After sorting through a mountain of nomination e-mails, we’ve whittled down the field of competitors for this year’s Worst Company In America tournament to 40 bad businesses. Here’s your chance to have your say on how these players will square off in the bracket, and which bubble teams will get left out in the cold. [More]
This weekend, all of Hollywood — and really, all of the nation — will be thinking about who will take home the most sought-after trophy in the world: The Golden Poo. That’s right, it’s time to start sending in nominations for the annual Worst Company in America tournament! [More]
When video game giant Electronic Arts became the (to some) surprising winner of this year’s Worst Company In America tournament, the company was also in the middle of one of its biggest PR problems ever, as fans of the bestselling Mass Effect series of games felt like they’d been bilked out of piles of cash when the trilogy ended with an apocalyptic shrug.
As much as we’d love to think that yesterday’s victory by Electronic Arts in the Worst Company In America tournament pushed them to do something nice, we have a feeling that it’s just a coincidence that the video game publisher has announced it will release some downloadable content — for free! — to appease angry Mass Effect 3 players.
Usually when we announce the winner of the annual Worst Company In America tournament, the victor chooses to quietly reflect on their triumph rather than make a public comment. But not this year’s champ, Electronic Arts, which has responded to being voted the WCIA winner by hinting that it’s not as bad as other companies.
Whether it’s on a console, a PC, a smartphone or tablet, hundreds of millions of people play video games every day. Yet most mainstream media covers the industry the same way it treats adult dodge ball leagues and cat fashion shows (both noble ventures, but neither of them multi-billion dollar industries). And the only time you hear legislators discuss video games is when some politician decries them as the death knell for all things righteous in the world (hint: they’re not). Now, after years of being ignored and relegated to steerage, game-players have voted to send a message to Electronic Arts and the gaming business as a whole: Stop treating your loyal customers like crap.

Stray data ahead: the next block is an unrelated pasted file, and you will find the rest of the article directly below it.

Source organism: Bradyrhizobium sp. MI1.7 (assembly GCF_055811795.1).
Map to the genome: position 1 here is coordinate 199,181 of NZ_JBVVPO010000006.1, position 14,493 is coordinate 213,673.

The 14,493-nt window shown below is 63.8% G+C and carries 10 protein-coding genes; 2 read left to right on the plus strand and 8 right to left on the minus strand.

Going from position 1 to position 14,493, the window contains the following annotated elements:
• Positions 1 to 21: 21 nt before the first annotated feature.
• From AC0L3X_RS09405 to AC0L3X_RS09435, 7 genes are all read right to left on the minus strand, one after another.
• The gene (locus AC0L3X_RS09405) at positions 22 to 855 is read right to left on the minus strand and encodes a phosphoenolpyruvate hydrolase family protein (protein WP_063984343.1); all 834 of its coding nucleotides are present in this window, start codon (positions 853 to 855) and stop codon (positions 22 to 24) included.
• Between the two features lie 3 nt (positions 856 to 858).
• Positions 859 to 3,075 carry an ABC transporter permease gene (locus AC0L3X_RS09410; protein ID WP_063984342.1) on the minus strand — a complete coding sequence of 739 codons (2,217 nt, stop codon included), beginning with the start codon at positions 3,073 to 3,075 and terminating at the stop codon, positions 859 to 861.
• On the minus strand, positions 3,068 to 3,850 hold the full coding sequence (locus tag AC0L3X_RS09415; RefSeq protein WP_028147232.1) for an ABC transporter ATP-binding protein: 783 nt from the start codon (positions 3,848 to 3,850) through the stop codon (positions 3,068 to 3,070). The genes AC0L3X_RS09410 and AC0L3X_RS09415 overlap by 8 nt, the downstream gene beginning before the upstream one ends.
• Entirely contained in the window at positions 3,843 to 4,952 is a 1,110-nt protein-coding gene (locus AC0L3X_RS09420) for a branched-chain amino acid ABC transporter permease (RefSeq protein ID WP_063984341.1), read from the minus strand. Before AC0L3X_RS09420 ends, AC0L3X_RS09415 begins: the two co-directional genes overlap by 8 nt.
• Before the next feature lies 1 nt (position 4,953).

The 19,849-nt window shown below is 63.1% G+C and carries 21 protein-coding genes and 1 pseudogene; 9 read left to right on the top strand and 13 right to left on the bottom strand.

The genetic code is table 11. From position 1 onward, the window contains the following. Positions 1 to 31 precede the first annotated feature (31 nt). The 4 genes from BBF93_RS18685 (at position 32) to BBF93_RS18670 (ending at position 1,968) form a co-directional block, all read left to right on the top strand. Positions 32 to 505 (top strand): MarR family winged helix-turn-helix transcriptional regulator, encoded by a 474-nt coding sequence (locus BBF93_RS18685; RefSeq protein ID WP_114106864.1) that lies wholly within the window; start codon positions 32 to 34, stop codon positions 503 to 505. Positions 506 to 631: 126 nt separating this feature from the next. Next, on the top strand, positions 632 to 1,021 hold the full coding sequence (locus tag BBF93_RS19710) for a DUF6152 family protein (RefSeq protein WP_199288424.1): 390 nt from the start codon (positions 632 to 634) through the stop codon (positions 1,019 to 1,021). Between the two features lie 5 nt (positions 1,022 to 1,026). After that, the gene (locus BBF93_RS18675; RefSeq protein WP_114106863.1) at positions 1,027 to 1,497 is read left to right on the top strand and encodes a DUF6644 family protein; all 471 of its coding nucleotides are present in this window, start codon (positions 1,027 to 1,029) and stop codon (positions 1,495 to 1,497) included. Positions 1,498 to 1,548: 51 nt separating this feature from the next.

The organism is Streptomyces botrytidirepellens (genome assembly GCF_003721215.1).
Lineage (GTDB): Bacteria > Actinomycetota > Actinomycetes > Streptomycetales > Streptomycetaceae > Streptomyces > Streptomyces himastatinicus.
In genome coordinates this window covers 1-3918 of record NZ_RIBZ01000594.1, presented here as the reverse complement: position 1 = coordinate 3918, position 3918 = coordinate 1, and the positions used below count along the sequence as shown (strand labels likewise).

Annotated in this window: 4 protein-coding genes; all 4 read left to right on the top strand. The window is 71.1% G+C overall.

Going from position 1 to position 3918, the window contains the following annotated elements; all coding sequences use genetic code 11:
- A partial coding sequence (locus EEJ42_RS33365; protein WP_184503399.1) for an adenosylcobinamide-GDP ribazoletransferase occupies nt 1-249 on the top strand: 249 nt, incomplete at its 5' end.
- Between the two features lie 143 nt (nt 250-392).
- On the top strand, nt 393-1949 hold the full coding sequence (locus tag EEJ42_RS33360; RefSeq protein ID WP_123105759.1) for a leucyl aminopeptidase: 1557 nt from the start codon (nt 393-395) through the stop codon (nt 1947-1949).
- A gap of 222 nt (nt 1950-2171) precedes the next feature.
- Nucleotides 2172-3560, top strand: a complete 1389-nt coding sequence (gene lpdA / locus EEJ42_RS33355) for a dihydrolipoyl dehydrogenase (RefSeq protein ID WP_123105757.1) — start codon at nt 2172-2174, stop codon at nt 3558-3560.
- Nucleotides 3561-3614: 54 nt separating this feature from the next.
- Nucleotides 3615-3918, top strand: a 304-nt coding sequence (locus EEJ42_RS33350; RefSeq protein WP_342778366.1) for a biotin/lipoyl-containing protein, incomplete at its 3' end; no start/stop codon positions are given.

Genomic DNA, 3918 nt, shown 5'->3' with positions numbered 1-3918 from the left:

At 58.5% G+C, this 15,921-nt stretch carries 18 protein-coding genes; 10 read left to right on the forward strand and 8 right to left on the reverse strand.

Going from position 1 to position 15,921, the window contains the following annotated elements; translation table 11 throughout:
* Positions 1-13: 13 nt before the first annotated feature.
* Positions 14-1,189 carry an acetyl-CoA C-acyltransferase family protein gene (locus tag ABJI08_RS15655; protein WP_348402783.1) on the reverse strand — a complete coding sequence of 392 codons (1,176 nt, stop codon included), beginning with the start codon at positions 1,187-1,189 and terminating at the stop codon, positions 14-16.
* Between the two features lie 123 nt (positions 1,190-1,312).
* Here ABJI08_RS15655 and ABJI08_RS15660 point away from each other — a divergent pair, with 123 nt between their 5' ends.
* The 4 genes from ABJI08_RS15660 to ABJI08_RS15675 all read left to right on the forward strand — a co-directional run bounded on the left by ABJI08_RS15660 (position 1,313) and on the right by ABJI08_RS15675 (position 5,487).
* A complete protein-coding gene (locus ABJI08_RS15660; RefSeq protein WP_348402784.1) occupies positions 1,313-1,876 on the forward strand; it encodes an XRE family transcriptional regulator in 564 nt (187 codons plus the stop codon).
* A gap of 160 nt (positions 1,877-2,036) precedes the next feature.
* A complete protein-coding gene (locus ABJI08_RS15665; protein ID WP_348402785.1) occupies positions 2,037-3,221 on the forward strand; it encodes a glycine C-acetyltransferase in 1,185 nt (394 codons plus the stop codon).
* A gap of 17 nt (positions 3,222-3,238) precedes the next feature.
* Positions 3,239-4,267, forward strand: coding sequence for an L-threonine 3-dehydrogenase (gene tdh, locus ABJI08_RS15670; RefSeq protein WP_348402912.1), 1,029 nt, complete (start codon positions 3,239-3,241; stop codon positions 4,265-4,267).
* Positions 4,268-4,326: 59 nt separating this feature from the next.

A record number of voters have turned out to choose between Bank of America and Electronic Arts for the winner in the Worst Company In America 2012 tournament, but there’s still time to have your say in which business walks away with the Golden Poo.
This sort of epitomizes the last 12 months for AT&T. First it attempted to leap-frog to the head of the wireless pack by swallowing T-Mobile whole, only to fail miserably after many months and at a cost of several billion dollars. Then it came tantalizingly close to vying for the coveted Worst Company In America Golden Poo trophy, only to be given the smack-down by a video game company. At least it won’t be leaving the tournament empty-handed.
Here they stand, surrounded by the carved-up carcasses of their fallen competitors. “Make us proud… Win the poo,” the ghosts of the vanquished call out from another realm, demanding that these two remaining contenders for Worst Company In America prove that all this bloodshed was not in vain.
As we announced on Friday, for the first time in Worst Company history, readers will have the chance to vote on a third-place finisher from between the two companies eliminated in the Semifinal round. This means that either Walmart or AT&T will end up being honored with the coveted Bronze Poo trophy.
Last year, when Bank of America lost by the narrowest of margins to BP in the Final Death Match of the 2011 Worst Company In America tournament, we listened to readers who called for the creation of the first-ever Silver Poo trophy. That honor will remain in place for the 2012 tourney, and will be joined by a Bronze Poo for the company coming in third — or rather, “turd” — place.
This is it. Only one bout remains before we get to the Worst Company In America Final Death Match. But will it be the established telecom terror or the rookie greedy game-maker that vies for the Golden Poo?
Once again, Bank of America is so close to holding the Golden Poo it can taste it. And only one obstacle remains in BofA’s path to another shot at the WCIA crown. Of course, that obstacle also happens to be the world’s largest retailer.
What began as good, clean fun between 32 bad businesses quickly devolved into something so violent and grotesque that it would make a great PG-13 movie featuring Lenny Kravitz in a small but pivotal role. And now, only four contenders for the Golden Poo remain, each with a worthy claim to the trophy.
Just as an NCAA hoops power needs a driven coach to lead the way through March Madness, a corporation seeking the Worst Company in America Golden Poo needs a CEO who manages to rake in ludicrous pay raises.
Imagine you’re playing a game of Worst Company In America Online, Game of the Year Collectors’ Signature Edition 2012 with your pals. You’ve paid hundreds of dollars for the game and all the downloadable tricked-out corporate logos, bloody finishing moves and deluxe cat photos and you’re about to head into the Final Death Match. Then your cable company decides you’ve gone over your data limit and the game grinds to a halt. And when you finally get it back up, the game’s servers have been pulled offline by the publisher. Which company do you end up hating more?
A long time ago in a galaxy far, far away… a young man with big dreams took down the Death Star in his X-wing starfighter. Can history repeat itself today, as Facebook’s precocious billionaire takes on the dark lords of the AT&T empire?
Which is mightier: bricks and mortar or bits and bytes? That age-old question will finally be resolved on the blood-soaked ultrasuede floor of the Worst Company In America Ellipse of Evil.